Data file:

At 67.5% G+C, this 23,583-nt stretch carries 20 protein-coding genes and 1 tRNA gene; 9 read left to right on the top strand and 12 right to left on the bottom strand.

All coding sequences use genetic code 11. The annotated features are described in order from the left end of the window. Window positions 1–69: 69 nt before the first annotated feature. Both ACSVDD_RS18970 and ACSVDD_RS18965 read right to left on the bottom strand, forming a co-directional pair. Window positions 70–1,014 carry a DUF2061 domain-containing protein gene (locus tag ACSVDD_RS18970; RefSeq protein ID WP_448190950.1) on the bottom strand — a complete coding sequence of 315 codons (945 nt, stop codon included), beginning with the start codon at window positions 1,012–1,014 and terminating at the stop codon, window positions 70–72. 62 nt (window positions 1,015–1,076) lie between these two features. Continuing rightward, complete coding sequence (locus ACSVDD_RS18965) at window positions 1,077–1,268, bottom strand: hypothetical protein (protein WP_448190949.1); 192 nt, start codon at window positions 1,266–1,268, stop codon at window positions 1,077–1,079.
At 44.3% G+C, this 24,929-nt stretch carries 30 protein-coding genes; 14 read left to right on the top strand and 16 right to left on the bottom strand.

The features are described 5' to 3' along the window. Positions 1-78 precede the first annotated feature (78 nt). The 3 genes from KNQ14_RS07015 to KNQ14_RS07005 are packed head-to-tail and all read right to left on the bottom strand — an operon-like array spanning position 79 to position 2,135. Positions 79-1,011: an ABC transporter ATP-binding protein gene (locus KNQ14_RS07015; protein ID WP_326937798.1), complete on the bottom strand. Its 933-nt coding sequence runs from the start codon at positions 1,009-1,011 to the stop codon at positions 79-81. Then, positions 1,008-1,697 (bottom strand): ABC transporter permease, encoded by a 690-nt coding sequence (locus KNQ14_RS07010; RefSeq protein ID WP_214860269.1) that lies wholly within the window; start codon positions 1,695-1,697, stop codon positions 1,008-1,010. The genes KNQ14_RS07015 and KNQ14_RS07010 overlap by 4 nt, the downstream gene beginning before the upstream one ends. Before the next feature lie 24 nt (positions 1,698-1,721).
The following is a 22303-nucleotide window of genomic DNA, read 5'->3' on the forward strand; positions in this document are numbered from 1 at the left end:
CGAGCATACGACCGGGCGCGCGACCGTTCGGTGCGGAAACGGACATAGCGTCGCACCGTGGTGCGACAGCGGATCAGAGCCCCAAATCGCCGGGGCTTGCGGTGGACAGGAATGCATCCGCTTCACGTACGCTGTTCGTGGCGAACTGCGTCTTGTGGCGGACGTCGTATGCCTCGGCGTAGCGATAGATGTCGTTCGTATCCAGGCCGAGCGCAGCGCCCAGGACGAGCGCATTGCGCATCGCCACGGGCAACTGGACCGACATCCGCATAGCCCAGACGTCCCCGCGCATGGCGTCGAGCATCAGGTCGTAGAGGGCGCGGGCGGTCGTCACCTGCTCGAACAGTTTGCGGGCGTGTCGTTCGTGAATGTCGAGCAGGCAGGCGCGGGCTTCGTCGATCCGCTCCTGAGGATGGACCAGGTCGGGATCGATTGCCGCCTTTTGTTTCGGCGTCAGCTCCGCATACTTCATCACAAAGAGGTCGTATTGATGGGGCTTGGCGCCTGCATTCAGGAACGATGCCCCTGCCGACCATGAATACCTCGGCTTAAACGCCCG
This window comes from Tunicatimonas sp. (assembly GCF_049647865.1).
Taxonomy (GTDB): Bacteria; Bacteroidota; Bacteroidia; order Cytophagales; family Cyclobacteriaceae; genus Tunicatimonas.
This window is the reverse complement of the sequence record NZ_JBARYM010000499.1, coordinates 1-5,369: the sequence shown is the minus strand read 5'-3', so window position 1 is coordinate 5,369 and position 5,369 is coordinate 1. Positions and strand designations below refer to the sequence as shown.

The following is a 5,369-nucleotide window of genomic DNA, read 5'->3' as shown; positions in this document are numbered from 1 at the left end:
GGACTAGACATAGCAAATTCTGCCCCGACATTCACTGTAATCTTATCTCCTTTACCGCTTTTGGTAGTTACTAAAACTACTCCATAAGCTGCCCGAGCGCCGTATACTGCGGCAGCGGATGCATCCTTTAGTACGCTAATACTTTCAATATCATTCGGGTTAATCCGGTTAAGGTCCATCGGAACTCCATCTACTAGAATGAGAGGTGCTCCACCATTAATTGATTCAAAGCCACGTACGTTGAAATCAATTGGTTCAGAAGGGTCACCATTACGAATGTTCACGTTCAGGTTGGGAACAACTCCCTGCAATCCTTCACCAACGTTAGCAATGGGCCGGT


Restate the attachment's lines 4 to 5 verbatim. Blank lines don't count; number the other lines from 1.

The features are described 5' to 3' along the window. Positions 1-78 precede the first annotated feature (78 nt). The 3 genes from KNQ14_RS07015 to KNQ14_RS07005 are packed head-to-tail and all read right to left on the bottom strand — an operon-like array spanning position 79 to position 2,135. Positions 79-1,011: an ABC transporter ATP-binding protein gene (locus KNQ14_RS07015; protein ID WP_326937798.1), complete on the bottom strand. Its 933-nt coding sequence runs from the start codon at positions 1,009-1,011 to the stop codon at positions 79-81. Then, positions 1,008-1,697 (bottom strand): ABC transporter permease, encoded by a 690-nt coding sequence (locus KNQ14_RS07010; RefSeq protein ID WP_214860269.1) that lies wholly within the window; start codon positions 1,695-1,697, stop codon positions 1,008-1,010. The genes KNQ14_RS07015 and KNQ14_RS07010 overlap by 4 nt, the downstream gene beginning before the upstream one ends. Before the next feature lie 24 nt (positions 1,698-1,721).
The following is a 22303-nucleotide window of genomic DNA, read 5'->3' on the forward strand; positions in this document are numbered from 1 at the left end: